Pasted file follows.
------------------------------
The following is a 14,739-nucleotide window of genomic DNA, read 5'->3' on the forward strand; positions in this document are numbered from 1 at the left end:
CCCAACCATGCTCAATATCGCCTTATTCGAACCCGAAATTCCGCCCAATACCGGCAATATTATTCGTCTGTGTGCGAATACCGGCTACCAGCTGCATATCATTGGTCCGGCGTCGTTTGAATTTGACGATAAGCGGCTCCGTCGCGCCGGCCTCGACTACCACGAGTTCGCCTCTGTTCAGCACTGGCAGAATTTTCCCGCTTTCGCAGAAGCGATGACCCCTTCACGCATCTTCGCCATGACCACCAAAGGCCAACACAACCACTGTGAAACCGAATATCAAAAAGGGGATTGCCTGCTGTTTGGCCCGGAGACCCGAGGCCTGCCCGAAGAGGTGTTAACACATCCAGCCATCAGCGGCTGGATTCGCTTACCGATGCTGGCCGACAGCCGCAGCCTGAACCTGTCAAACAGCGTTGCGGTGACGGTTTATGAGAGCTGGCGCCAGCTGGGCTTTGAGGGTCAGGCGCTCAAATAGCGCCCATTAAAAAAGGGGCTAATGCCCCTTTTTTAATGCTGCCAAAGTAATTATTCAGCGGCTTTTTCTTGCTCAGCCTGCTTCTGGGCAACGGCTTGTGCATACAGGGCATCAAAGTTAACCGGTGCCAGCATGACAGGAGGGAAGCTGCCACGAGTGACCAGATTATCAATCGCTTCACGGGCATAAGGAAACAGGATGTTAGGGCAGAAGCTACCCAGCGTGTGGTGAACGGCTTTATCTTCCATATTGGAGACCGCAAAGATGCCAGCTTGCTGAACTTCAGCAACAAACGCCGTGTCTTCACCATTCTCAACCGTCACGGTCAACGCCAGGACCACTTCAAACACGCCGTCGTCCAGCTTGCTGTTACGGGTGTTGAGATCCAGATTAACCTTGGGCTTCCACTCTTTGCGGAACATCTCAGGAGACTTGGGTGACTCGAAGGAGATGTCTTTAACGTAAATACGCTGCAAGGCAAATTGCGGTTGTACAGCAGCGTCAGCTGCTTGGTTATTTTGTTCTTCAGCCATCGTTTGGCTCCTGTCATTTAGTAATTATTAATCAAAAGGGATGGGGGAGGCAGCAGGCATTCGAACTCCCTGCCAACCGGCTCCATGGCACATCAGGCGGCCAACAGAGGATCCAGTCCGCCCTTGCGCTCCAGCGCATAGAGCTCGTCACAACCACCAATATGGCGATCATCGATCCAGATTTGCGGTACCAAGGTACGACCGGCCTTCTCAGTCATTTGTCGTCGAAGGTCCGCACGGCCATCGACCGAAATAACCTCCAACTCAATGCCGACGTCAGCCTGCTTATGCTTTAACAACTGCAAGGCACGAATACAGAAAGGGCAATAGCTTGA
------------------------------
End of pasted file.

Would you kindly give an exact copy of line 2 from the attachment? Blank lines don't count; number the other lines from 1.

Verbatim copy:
CCCAACCATGCTCAATATCGCCTTATTCGAACCCGAAATTCCGCCCAATACCGGCAATATTATTCGTCTGTGTGCGAATACCGGCTACCAGCTGCATATCATTGGTCCGGCGTCGTTTGAATTTGACGATAAGCGGCTCCGTCGCGCCGGCCTCGACTACCACGAGTTCGCCTCTGTTCAGCACTGGCAGAATTTTCCCGCTTTCGCAGAAGCGATGACCCCTTCACGCATCTTCGCCATGACCACCAAAGGCCAACACAACCACTGTGAAACCGAATATCAAAAAGGGGATTGCCTGCTGTTTGGCCCGGAGACCCGAGGCCTGCCCGAAGAGGTGTTAACACATCCAGCCATCAGCGGCTGGATTCGCTTACCGATGCTGGCCGACAGCCGCAGCCTGAACCTGTCAAACAGCGTTGCGGTGACGGTTTATGAGAGCTGGCGCCAGCTGGGCTTTGAGGGTCAGGCGCTCAAATAGCGCCCATTAAAAAAGGGGCTAATGCCCCTTTTTTAATGCTGCCAAAGTAATTATTCAGCGGCTTTTTCTTGCTCAGCCTGCTTCTGGGCAACGGCTTGTGCATACAGGGCATCAAAGTTAACCGGTGCCAGCATGACAGGAGGGAAGCTGCCACGAGTGACCAGATTATCAATCGCTTCACGGGCATAAGGAAACAGGATGTTAGGGCAGAAGCTACCCAGCGTGTGGTGAACGGCTTTATCTTCCATATTGGAGACCGCAAAGATGCCAGCTTGCTGAACTTCAGCAACAAACGCCGTGTCTTCACCATTCTCAACCGTCACGGTCAACGCCAGGACCACTTCAAACACGCCGTCGTCCAGCTTGCTGTTACGGGTGTTGAGATCCAGATTAACCTTGGGCTTCCACTCTTTGCGGAACATCTCAGGAGACTTGGGTGACTCGAAGGAGATGTCTTTAACGTAAATACGCTGCAAGGCAAATTGCGGTTGTACAGCAGCGTCAGCTGCTTGGTTATTTTGTTCTTCAGCCATCGTTTGGCTCCTGTCATTTAGTAATTATTAATCAAAAGGGATGGGGGAGGCAGCAGGCATTCGAACTCCCTGCCAACCGGCTCCATGGCACATCAGGCGGCCAACAGAGGATCCAGTCCGCCCTTGCGCTCCAGCGCATAGAGCTCGTCACAACCACCAATATGGCGATCATCGATCCAGATTTGCGGTACCAAGGTACGACCGGCCTTCTCAGTCATTTGTCGTCGAAGGTCCGCACGGCCATCGACCGAAATAACCTCCAACTCAATGCCGACGTCAGCCTGCTTATGCTTTAACAACTGCAAGGCACGAATACAGAAAGGGCAATAGCTTGA